Is the EU built to survive? Do MPs respect what their voters expected of them? Does a ‘level playing field’ favour incumbents over their rivals?
End of the Rope
The EU is unnecessary, there are better and less divisive ways to build a collaborative Continent (ref. Europe versus EU). It is also malign, just try leaving it.
There are beneficiaries of course, or it wouldn’t continue; they receive salaries, expenses, pensions, subsidies, favours or protection (for their products or jobs) which the rest of us pay for in one way or another. There are plenty who are willing to believe that a degree of compulsion (autocracy) is needed to get things done; some countries are accustomed to this and it has become culturally acceptable, Britain is not one of them which is why it is the first to break ranks though it is unlikely to be the last. There are also those who see the problems but believe they can be fixed from within but it’s unlikely to change until it’s too late.
The French used to enjoy running the show or at least sharing the lead with the Germans, it was largely modelled on their style of government and administration (perhaps that’s why they still have so many mini-revolutions). That lead is diminishing, they can’t keep up with their powerful neighbours who aren’t keen to join them in leading the EU into closer financial union given the state of the French economy. It’s been in violation of the Growth and Stability rules by running a deficit for a decade above the 3% of GDP maximum permitted and Macron’s concessions to the Yellow Gilets’ revolt will push it higher, higher than Italy’s proposed budget under its disobedient, popular government – sorry, populist.
The Greeks are going to need a fourth bailout to avoid “crashing out” of the eurozone (which would help them escape their never-ending recession). The Italians too are on the brink of a similar but far larger crisis. Meanwhile the Germans are working to send them both products they are ‘paying’ for with credit notes that can never be redeemed (ref. Italy Missing the Target), they’re going to be upset when they realise this so expect the ‘populist’ party Alternative for Germany to gather a lot more support.
Any debt forgiveness (which is unlikely anyway given the scale required) would encourage the Portuguese to ask for similar consideration, and so on. The ECB Governor, Mario Draghi, may try to continue doing “whatever it takes” but the Germans will stop him at some point. He is already reaching the end of the rope he was given now that QE has formally ended, he’ll be told to get knotted if he tries to continue. Germany and it’s wealthier neighbours in the North will not keep paying to bail out the suffering South but this is a terrible time to tighten financial policy, with growth in Germany, France, Italy and others low or on the edge of recession and the world economy slowing too.
The UK is doing remarkably well by comparison – high wage increases, high employment and tolerable growth – but cannot escape the maelstrom when it comes. It might have helped if we had already dug a wider channel separating our economy from the EU’s.
The majority of UK voters’ representatives don’t represent what the majority of their voters want with regard to the EU. Although the Referendum was not organised around constituencies, estimates of the proportion of seats that would have been taken by Leave and Remain MPs is about 2:1; adjusted by the 2017 general election result it would still yield a good majority for Leave in the House, if MPs respected their citizens wishes.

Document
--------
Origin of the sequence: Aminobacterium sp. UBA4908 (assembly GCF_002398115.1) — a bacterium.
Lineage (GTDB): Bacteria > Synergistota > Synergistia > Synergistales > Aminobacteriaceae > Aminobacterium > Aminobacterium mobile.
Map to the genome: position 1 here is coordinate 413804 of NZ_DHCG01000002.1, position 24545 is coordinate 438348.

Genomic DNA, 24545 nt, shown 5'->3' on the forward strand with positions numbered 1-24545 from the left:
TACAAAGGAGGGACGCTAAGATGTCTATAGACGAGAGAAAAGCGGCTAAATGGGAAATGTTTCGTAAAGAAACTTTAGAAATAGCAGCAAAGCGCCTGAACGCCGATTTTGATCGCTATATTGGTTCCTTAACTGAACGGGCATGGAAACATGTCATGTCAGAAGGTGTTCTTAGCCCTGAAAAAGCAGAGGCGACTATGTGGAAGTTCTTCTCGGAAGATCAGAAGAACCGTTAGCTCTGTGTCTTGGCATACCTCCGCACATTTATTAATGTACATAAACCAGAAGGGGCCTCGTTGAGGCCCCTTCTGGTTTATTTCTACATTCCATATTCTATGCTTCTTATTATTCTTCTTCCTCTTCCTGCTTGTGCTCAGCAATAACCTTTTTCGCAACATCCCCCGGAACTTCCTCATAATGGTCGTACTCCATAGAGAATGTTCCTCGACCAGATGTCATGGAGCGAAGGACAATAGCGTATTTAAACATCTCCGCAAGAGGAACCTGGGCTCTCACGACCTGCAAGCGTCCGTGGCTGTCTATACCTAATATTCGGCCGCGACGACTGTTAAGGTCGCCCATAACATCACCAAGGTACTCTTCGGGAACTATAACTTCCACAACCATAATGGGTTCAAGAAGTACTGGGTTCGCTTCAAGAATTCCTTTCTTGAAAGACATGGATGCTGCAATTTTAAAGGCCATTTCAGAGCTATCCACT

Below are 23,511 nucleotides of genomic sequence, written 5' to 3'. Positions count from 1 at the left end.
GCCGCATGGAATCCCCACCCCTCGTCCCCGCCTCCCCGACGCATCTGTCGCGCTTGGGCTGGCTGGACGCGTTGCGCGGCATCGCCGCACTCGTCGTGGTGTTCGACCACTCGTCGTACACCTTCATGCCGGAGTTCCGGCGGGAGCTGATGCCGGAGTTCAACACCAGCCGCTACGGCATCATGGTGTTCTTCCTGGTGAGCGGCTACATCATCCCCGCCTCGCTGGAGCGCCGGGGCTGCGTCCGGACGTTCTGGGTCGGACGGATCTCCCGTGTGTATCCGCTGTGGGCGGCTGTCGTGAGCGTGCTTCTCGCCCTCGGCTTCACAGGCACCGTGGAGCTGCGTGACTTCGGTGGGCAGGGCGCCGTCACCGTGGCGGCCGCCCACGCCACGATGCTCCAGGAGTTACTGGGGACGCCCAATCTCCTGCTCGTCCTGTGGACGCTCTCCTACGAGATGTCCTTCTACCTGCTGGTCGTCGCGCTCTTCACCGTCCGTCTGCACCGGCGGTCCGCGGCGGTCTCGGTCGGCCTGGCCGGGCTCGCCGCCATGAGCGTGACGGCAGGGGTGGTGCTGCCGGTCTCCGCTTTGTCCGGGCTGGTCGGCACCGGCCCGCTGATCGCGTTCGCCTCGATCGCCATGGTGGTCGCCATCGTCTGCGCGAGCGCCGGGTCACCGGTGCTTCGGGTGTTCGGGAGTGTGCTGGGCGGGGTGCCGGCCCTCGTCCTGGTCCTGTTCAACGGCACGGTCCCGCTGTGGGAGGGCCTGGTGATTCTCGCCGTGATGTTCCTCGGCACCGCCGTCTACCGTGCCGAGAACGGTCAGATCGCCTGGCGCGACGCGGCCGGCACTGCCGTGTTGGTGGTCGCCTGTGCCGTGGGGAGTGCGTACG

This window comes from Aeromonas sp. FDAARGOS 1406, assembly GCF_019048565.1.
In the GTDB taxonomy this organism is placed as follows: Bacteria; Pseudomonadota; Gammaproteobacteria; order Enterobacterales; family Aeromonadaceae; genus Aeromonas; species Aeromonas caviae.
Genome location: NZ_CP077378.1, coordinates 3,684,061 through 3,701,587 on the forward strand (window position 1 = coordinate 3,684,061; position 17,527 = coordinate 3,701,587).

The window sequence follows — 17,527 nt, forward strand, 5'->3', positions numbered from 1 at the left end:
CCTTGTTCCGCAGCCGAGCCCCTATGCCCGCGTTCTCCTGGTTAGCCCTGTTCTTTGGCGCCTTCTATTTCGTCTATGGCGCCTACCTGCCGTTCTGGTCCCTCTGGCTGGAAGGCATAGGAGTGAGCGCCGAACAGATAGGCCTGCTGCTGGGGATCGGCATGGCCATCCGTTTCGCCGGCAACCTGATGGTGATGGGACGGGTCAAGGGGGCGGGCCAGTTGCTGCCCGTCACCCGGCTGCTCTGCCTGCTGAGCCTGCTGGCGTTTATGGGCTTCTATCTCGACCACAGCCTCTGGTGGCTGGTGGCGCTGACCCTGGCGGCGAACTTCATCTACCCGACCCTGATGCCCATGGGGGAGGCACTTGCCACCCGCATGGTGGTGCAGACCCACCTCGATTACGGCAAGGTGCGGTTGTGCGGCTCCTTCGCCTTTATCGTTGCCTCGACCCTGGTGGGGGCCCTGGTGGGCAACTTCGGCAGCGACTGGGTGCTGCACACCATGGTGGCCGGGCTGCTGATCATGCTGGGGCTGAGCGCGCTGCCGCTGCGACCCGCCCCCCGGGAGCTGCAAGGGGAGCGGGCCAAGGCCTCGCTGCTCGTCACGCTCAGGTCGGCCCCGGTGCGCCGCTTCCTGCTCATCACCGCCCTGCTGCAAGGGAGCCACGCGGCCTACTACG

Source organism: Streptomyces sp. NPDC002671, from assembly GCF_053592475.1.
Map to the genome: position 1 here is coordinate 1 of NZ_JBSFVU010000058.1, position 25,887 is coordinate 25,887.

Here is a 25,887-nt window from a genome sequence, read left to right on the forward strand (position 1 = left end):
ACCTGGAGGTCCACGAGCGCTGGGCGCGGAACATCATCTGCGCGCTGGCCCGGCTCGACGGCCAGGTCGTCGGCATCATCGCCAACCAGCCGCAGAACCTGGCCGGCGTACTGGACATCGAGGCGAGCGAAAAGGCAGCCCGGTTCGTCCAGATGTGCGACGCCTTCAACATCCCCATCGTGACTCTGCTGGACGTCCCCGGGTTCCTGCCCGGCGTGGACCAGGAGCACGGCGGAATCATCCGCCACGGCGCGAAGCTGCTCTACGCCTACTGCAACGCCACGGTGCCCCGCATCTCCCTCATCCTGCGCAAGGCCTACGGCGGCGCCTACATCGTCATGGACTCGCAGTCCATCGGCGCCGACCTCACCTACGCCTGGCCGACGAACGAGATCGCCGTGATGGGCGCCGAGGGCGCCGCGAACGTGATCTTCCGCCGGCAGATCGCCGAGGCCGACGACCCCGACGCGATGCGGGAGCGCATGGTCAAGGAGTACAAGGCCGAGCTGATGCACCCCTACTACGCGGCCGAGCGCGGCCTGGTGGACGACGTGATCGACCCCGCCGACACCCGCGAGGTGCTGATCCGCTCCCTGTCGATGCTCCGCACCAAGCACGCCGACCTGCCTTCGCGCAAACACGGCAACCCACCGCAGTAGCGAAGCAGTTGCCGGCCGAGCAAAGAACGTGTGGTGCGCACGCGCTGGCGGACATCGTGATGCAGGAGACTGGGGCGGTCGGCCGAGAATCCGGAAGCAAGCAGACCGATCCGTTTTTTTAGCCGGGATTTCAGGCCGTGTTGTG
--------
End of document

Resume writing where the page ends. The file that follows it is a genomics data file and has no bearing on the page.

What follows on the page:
MPs have always had the right to make up their minds about issues of the day, to do what they think is right on behalf of those who elected them; if they are wrong they stand to lose support at the next election. However, if they stand on an unambiguous promise they should stick by it or stand again at a by-election. Labour and Conservatives were elected on manifesto promises to leave the EU, including the Customs Union and Single Market – obviously they didn’t mean it.
How ‘European’ we’ve become: reversing referendums, taking orders from above, binding future administrations to a path they may not endorse – unless they abrogate an international treaty and damage Britain’s reputation for upholding the law.
On The Level
In economics there is little difference between a ‘level playing field’ and a monopoly, or rather an oligopoly. They all result in less innovation due to complacency – upstarts are discriminated against and discouraged. Supply is controlled, demand suffers and therefore growth is slowed; this can be demonstrated by the EU’s example.
In our home economy we like competition when it leads to keener prices or better service. The mobile phone market is an example but broadband is less so with BT Openreach as the main supplier that sets a base cost and service level with little room for flexibility on top. Economic competition between nations can also benefit consumers and even workers on the whole, though protected industries can hang on to less productive jobs for a while. Ireland’s development away from agricultural poverty was greatly helped by tax competition (as was Singapore’s) but that’s likely to end, which could make Varadkar look silly for so aggressively siding with the EU over Brexit for political reasons.
The EU is worried the UK will become a low-tax and low-regulation haven. (Michel Barnier, July 2018 following the Chequers proposals): “If autonomous British trade independence is feasible how can we allow that? How can we allow UK companies to have a significant competitive edge against EU companies? These are the sorts of questions I put to the UK delegation yesterday.”
Competition between governments is an engine of progress because it favours trial and error. You can’t argue with results, even if you can’t always explain them with theory.